Modernity and Self-identity
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Modernity and Self-identity : Self and Society in the Late Modern Age

By (author) Anthony Giddens

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This major study develops a new account of modernity and its relation to the self. Building upon the ideas set out in The Consequences of Modernity, Giddens argues that 'high' or 'late' modernity is a post traditional order characterised by a developed institutional reflexivity. In the current period, the globalising tendencies of modern institutions are accompanied by a transformation of day-to-day social life having profound implications for personal activities. The self becomes a 'reflexive project', sustained through a revisable narrative of self identity. The reflexive project of the self, the author seeks to show, is a form of control or mastery which parallels the overall orientation of modern institutions towards 'colonising the future'. Yet it also helps promote tendencies which place that orientation radically in question - and which provide the substance of a new political agenda for late modernity. In this book Giddens concerns himself with themes he has often been accused of unduly neglecting, including especially the psychology of self and self-identity. The volumes are a decisive step in the development of his thinking, and will be essential reading for students and professionals in the areas of social and political theory, sociology, human geography and social psychology.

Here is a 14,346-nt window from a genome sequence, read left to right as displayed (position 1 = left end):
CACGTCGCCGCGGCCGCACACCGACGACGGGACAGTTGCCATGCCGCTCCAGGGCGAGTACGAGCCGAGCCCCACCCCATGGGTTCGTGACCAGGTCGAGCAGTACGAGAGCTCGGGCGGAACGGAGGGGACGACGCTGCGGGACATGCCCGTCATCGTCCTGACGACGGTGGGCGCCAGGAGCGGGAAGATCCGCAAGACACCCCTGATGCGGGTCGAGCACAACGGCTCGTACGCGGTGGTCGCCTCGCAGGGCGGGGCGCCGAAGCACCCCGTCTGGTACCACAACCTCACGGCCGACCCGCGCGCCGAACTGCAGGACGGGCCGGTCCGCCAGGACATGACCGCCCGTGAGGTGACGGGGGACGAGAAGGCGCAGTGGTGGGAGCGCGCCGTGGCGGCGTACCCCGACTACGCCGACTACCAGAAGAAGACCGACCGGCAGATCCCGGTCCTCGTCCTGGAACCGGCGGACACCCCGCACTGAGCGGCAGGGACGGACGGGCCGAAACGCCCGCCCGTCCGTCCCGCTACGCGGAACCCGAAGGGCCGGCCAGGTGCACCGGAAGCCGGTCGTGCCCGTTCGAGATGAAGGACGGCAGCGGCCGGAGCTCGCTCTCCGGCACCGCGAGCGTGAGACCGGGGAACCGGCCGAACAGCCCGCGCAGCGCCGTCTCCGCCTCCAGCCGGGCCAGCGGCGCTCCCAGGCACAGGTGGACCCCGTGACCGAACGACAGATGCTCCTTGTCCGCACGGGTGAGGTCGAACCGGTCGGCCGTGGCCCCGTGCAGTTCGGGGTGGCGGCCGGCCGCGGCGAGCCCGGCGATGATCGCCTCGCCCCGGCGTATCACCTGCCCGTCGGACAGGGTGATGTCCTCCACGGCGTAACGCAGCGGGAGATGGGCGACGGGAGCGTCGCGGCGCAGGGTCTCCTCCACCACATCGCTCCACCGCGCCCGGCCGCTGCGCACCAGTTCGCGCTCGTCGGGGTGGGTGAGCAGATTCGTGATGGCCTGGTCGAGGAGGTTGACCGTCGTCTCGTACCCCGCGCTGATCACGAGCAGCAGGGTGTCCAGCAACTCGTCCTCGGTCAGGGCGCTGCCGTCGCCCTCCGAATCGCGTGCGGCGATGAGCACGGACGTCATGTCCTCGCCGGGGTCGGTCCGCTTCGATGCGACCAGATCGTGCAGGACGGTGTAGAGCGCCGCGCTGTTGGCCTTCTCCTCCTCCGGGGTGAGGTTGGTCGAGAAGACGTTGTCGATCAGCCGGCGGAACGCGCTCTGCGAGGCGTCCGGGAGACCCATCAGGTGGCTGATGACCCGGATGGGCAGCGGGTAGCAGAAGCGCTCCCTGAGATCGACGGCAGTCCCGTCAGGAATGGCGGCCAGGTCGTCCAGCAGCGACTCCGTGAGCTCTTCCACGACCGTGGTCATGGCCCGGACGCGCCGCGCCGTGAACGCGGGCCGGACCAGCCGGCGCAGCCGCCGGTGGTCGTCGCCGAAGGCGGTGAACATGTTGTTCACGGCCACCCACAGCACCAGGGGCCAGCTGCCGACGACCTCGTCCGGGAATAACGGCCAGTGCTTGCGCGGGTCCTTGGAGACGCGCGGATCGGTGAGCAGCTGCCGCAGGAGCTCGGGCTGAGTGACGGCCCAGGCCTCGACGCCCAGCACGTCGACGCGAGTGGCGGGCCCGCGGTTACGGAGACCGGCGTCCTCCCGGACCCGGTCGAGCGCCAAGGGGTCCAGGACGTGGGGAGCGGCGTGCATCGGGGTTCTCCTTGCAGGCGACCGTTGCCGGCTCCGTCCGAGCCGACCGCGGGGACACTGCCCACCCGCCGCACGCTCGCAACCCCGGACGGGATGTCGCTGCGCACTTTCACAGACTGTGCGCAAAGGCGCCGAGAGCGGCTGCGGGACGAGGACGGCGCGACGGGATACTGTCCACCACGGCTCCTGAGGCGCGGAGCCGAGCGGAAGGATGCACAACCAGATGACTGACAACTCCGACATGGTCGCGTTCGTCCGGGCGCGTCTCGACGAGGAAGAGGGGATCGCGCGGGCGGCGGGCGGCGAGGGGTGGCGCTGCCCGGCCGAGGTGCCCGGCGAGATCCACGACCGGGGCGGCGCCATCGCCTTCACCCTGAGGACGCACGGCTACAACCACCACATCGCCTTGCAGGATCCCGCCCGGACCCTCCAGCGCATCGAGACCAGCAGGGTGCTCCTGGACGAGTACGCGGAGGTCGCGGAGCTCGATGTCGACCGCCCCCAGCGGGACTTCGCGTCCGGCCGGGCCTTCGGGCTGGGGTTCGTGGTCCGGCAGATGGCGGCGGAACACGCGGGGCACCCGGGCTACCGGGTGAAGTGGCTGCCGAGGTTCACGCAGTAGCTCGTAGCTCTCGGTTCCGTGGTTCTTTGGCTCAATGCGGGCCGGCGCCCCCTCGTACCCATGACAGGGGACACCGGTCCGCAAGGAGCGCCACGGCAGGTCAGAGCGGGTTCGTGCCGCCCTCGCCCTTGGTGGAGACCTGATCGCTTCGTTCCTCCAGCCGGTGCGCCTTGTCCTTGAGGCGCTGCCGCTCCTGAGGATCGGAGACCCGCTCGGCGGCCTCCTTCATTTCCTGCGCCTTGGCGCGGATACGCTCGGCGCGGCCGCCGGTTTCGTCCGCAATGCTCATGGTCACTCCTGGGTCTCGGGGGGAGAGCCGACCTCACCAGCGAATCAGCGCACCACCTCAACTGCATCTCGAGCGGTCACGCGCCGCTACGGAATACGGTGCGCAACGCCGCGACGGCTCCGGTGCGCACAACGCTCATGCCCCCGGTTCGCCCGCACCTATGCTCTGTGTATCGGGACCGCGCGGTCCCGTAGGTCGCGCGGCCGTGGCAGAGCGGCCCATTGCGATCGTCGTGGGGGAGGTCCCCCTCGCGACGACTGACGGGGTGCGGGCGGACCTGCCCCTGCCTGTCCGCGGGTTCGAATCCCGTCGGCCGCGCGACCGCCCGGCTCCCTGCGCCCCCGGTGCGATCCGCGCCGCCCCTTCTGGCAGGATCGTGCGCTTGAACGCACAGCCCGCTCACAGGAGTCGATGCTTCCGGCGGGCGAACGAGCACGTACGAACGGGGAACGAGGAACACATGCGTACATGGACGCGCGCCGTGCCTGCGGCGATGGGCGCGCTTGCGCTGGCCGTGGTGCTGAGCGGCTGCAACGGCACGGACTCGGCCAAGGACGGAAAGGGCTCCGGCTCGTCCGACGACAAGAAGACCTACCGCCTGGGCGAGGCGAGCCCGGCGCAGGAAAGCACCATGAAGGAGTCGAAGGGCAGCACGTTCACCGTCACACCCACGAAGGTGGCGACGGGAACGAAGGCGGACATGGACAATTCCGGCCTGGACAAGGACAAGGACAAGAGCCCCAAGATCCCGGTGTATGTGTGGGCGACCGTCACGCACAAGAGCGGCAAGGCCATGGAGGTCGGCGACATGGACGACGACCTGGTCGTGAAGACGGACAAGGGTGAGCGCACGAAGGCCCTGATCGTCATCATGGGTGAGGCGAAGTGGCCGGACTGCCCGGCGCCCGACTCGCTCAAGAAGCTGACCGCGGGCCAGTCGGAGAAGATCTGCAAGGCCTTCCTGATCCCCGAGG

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  • Paperback | 264 pages
  • 150 x 226 x 22mm | 381.02g
  • 02 Sep 1991
  • Polity Press
  • Oxford
  • English
  • 0745609325
  • 9780745609324
  • 148,858

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Author Information

Anthony Giddens is Director of the London School of Economics and Political Science, and also Professor of Sociology at the University of Cambridge.

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Review quote

'In this book Anthony Giddens brings back in personality, the psyche, human nature itself. It is a pleasure and a real intellectual advance to have a social theorist of his stature revive the once central but long ignored study of personality and culture, character and society, especially a theorist with his very precise sense of what is truly modern in contemporary life.' Professor Dennis Wrong, New York University

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